Arts & International Affairs: Volume 3, Issue 1, Spring 2018 - Page 69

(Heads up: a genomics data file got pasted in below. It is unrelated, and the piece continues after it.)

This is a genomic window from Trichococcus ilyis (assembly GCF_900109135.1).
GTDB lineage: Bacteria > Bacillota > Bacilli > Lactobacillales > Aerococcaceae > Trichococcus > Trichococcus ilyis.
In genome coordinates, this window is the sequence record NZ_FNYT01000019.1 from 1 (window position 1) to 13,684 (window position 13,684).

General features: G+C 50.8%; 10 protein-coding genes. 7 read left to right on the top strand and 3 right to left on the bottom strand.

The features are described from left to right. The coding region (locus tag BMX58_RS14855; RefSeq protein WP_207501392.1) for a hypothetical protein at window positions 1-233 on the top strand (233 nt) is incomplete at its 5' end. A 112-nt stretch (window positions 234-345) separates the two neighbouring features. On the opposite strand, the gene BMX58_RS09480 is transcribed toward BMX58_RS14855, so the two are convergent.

KOREAN POPULAR CULTURE AND HISTORICAL SENSIBILITIES IN EAST ASIA Some critics would suggest that Korean netizens’ support for Chou’s Taiwanese identity is the result of the anti-Chinese sentiment. Indeed, one of the challenges that case study methods encounter includes rival interpretations (George and Bennett 2005:91). Cho and Park note that while the presence of anti-Chinese and anti-Japanese sentiments is an important factor in East Asian politics, such sentiment “has been more fluid than com- monly believed” rather than “being etched in the public psyche” (2011:289). In other words, oppositional sentiments are not necessarily permanent and rigid. The low data examined in this study suggest that the main driving force that led Korean netizens to support Taiwanese identity stemmed from their disappointment with the JYP Enter- tainment’s inappropriate apology and the reflections of their own historical experience, similar to situations encountered by the Taiwanese K-pop star. This historical awareness and sensibility could st ill be seen as a nationalistic sentiment, but such a sentiment oper- ated as a factor that built connectedness with the Taiwanese people, ironically. Certainly, the question of anti-Chinese sentiment offers avenues for future research regarding its intersections with popular culture and border-making. 19 In addition, this study has crucial implications for rethinking the role of popular culture in international relations. The field of IR has remarkably prioritized the production and consumption of Western culture and its implications as it relates to non-Western world. For example, culture has been conceived as a resource to promote Western dominance or as a site of non-West to resist it (Said 1978, 1993). While a significant share of pop- ular culture is currently produced and disseminated in Asia, this phenomenon has not been seriously incorporated into analysis in IR specifically and political science broadly (Otmazgin 2016). This article, by focusing on East Asia, demonstrates that non-West is not a simple consumer or resister of Western culture. Rather, popular culture in East Asia evokes local agency as a way to articulate identity and reflexivity. In this way, we may begin to decolonize international relations (Ling 2002, 2014). Second, the analysis demonstrates the multi-directional nature of popular culture. Ko- rean popular culture is flowing to other countries, including China and Taiwan, and the reactions emerging in these countries flow back to the Korean society. Flows of popular culture can never be a one-way street. It is also important to note that the Tzuyu Incident involves diverse modes of everyday practices including production, consumption, and dissemination of popular culture and reactions to it, such as an Internet variety show fea- turing Twice that aired in Korea, China’s boycott of products advertised by Tzuyu and Twice’s performance, JYP Entertainment’s apology statements appeared on their website, and Tzuyu’s apology video posted on YouTube. Information of these sets of cultural prac- tices is flowing multi-directionally across and within national borders through non-gov- ernmental social media as well as elite messages such as newspapers. This multi-direc- tionality bears crucial potentials for the flowing of historical sensibilities and emotions in various directions, which in turn makes borders demarcated or loosened at the same time. 19 George and Bennett suggest that the researcher examine “different parts of a complex longitudinal development” or “different turn points” (2005:92). 69